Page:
So Much to Learn Every Day

We went to our parent-teacher conferences today. There was nothing surprising, thank goodness, because, in a way, chatting with the teacher is like getting on an airplane.  In both cases, it is good to be able to report later that the whole thing was pleasant, and basically uneventful.  We heard nice things about the girls, and each of the teachers said something like "keep up the good work," and we smiled and laughed and shrugged off the praise, but we savored it too, because validation can be fleeting when you're a parent. The girls are still young and new to the whole school racket, so they are still eager to please, but I know, from experience with my older children, that this can change later on, as kids get tired and bored and more pressured by life beyond school. So I don't take the good stuff lightly, but I try not to make too much of it either. 

The day got me thinking though, about what I really want the girls to learn.  Reading and math skills are essential of course, but certainly they are not all there is to learn. I have recently read this study , this book,  and a few follow up articles, that talk about what traits seem to predict success for individuals.  Intelligence is a factor, sure, but once you get a bunch of intelligent people together, like at med school, or NASA or whatever, there are still some who will do better than others.  Those people apparently have something called "grit," which actually sounds like something kids get immunized against, not something we want them to have.  But listen, grit is "perseverance and passion for long term goals," which translates to something like resilience-- the ability to bounce back from setbacks, or being able to handle failure and keep going.

One thing I know for sure: bad stuff happens.  Small bad stuff and big bad stuff.  As parents we can prevent some of it.  That's why we teach kids to wash their hands, look both ways when they cross the street, and scream bloody murder if a stranger approaches and asks if they want to check out a puppy inside a creepy-looking van.  That's why we buy car seats and medicine in bottles with caps we can't even open, especially when the kids and everything else give us a freaking headache.  But what about the other things, like feeling left out on the playground, or not getting a part in the school play, or throwing the pitch that turns into the other team's home run?  This "grit" I'm talking about is the ability to deal with crap like this that kids go through every day, stuff we can't protect them from unless we become those weird stalker parents who seem to haunt their children's lives, running around fixing things for them all the time.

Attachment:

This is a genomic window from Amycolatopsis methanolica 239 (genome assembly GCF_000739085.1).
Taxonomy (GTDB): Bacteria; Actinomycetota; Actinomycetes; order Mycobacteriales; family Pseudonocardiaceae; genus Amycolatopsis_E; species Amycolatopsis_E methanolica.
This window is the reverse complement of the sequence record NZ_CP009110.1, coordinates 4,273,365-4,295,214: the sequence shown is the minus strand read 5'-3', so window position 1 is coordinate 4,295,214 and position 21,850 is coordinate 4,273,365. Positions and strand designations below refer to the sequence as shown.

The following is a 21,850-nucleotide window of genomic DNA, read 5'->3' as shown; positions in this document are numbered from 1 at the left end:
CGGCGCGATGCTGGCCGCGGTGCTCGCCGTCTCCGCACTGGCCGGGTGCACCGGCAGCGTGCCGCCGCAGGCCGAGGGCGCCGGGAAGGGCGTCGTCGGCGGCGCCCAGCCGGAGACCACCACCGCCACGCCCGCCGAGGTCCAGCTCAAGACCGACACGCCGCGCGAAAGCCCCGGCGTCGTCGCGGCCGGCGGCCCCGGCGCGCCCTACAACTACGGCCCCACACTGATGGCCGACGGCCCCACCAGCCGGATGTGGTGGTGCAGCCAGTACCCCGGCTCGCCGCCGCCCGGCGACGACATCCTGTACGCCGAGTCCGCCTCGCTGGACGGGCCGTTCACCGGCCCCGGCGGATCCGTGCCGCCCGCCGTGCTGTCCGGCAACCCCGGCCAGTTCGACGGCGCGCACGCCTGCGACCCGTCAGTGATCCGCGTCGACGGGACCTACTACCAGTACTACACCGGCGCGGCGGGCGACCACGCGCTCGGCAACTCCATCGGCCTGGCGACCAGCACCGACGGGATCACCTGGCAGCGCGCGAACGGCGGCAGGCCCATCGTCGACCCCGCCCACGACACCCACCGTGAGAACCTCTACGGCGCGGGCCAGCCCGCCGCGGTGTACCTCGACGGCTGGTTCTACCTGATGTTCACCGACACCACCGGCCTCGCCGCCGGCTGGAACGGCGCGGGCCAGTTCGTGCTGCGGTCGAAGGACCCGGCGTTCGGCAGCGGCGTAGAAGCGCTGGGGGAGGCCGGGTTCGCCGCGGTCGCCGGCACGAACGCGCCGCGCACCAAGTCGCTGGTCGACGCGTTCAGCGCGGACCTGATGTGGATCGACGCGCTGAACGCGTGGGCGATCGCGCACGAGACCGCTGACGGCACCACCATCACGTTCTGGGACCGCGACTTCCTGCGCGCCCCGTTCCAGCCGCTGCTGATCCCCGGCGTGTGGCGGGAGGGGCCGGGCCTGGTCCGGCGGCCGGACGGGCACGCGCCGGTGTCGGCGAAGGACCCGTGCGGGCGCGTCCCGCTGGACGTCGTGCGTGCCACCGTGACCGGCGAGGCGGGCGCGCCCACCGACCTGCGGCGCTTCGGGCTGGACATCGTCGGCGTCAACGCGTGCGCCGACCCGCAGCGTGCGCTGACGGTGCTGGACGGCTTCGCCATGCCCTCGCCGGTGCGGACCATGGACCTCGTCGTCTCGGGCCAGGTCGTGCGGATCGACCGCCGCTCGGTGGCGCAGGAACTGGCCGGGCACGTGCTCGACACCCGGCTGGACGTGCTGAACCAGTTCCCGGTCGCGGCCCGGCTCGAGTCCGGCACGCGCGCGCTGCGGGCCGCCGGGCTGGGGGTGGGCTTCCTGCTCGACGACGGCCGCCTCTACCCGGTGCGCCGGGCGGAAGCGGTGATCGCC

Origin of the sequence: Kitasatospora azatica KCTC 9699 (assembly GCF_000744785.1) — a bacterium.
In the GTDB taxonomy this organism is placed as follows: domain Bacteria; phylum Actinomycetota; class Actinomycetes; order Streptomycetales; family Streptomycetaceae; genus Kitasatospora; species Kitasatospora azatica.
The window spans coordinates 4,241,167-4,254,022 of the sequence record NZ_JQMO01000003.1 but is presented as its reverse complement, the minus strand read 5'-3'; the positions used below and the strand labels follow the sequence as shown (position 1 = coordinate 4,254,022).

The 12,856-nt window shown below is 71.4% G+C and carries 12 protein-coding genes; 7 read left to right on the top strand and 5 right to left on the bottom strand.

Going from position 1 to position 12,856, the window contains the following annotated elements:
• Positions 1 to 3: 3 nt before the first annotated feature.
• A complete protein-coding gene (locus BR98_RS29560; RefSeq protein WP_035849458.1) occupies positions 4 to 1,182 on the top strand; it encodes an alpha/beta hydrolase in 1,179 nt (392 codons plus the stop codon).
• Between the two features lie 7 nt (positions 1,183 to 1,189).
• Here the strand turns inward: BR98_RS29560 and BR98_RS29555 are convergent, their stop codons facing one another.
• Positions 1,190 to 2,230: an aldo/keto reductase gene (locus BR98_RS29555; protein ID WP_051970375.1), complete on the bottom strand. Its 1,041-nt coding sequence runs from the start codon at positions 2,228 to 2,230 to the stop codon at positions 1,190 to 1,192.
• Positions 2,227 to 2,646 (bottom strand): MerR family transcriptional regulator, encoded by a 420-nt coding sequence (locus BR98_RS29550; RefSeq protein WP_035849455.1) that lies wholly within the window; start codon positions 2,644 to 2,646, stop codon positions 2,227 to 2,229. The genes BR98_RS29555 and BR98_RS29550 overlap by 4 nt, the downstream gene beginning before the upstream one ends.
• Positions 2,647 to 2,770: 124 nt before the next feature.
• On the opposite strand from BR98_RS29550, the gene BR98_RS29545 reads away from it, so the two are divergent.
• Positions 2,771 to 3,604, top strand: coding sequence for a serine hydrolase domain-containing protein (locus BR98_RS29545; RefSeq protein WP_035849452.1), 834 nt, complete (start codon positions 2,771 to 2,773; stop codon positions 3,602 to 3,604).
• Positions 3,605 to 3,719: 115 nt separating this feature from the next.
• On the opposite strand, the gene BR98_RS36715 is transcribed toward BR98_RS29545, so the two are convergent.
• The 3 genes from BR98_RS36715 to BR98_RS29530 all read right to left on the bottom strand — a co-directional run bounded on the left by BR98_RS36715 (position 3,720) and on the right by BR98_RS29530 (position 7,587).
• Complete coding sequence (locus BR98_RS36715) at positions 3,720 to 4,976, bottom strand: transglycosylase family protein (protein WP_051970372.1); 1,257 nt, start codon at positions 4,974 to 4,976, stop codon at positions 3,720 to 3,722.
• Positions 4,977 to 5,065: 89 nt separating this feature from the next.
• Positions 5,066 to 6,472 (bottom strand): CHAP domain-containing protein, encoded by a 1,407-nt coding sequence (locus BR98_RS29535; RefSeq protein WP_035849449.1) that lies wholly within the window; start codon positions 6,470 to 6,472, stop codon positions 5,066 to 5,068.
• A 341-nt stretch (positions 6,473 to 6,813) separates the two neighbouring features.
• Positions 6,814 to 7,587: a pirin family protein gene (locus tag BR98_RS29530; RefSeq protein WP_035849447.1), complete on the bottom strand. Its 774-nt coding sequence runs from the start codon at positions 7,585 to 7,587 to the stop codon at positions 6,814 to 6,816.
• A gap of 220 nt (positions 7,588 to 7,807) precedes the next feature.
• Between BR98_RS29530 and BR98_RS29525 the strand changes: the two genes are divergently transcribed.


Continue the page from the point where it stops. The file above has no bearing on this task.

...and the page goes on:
The best thing we can do, apparently, is the hardest thing for many of us: we have to let our kids be disappointed and frustrated and we have to let them know that they can get over it and-- even more difficult, because sometimes it is hard to know that ourselves--  help them develop strategies to cope. It's like a workout for the character. The more they exercise those coping mechanisms, sometimes as simple as learning to wait to take turns or work now to have a reward later, the better they get.   (Hey, that kinda makes parents into personal trainers, and doesn't that sound better than being a stalker?)

And it turns out that there is a better way to "coach" this stuff too.  This article, and another more recent one (now you know why I can't get my writing done, I'm too busy reading) recount studies that show that simply telling kids they're smart or that they are good at something is not the best thing we can do.  Who knew? (Also, I will follow up and find out if telling kids they are adorable lovey sugarpies is still okay.  I haven't read a study on that.) Instead, we should praise our kids' effort and determination, because that will help them learn that, even if they fall short in something, they can keep trying for better results.  Apparently, kids who are just told that they're smart or just plain awesome tend to give up more easily when faced with frustration or failure. So the smartest person in the room may not be the one who thinks he's the smartest, but the one who thinks she can accomplish something if she sets her mind to it.

And that comes around to what I really want for the girls.  Smart is good, but it isn't everything.  The new core standards around here are reading, writing, and resilience-- and math and science too, because you never know when you'll need that stuff at med school, or NASA.  

Wednesday, November 13, 2013

Quote Unquote